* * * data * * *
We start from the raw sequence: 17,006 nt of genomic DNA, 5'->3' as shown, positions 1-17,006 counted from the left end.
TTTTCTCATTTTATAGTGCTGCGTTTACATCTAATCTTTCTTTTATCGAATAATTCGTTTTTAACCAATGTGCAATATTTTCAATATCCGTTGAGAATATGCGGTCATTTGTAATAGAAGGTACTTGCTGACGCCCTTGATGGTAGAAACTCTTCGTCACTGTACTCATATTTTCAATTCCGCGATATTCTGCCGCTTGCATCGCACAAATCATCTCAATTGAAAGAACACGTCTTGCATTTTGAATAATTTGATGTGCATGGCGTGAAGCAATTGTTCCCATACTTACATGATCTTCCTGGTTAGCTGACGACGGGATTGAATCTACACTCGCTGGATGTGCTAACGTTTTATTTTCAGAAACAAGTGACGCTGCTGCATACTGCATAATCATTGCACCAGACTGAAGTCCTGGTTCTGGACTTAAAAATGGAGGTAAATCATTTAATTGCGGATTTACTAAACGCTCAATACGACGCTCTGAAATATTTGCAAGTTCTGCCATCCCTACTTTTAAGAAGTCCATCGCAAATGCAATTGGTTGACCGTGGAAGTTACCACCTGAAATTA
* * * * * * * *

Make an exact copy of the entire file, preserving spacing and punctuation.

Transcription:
We start from the raw sequence: 17,006 nt of genomic DNA, 5'->3' as shown, positions 1-17,006 counted from the left end.
TTTTCTCATTTTATAGTGCTGCGTTTACATCTAATCTTTCTTTTATCGAATAATTCGTTTTTAACCAATGTGCAATATTTTCAATATCCGTTGAGAATATGCGGTCATTTGTAATAGAAGGTACTTGCTGACGCCCTTGATGGTAGAAACTCTTCGTCACTGTACTCATATTTTCAATTCCGCGATATTCTGCCGCTTGCATCGCACAAATCATCTCAATTGAAAGAACACGTCTTGCATTTTGAATAATTTGATGTGCATGGCGTGAAGCAATTGTTCCCATACTTACATGATCTTCCTGGTTAGCTGACGACGGGATTGAATCTACACTCGCTGGATGTGCTAACGTTTTATTTTCAGAAACAAGTGACGCTGCTGCATACTGCATAATCATTGCACCAGACTGAAGTCCTGGTTCTGGACTTAAAAATGGAGGTAAATCATTTAATTGCGGATTTACTAAACGCTCAATACGACGCTCTGAAATATTTGCAAGTTCTGCCATCCCTACTTTTAAGAAGTCCATCGCAAATGCAATTGGTTGACCGTGGAAGTTACCACCTGAAATTA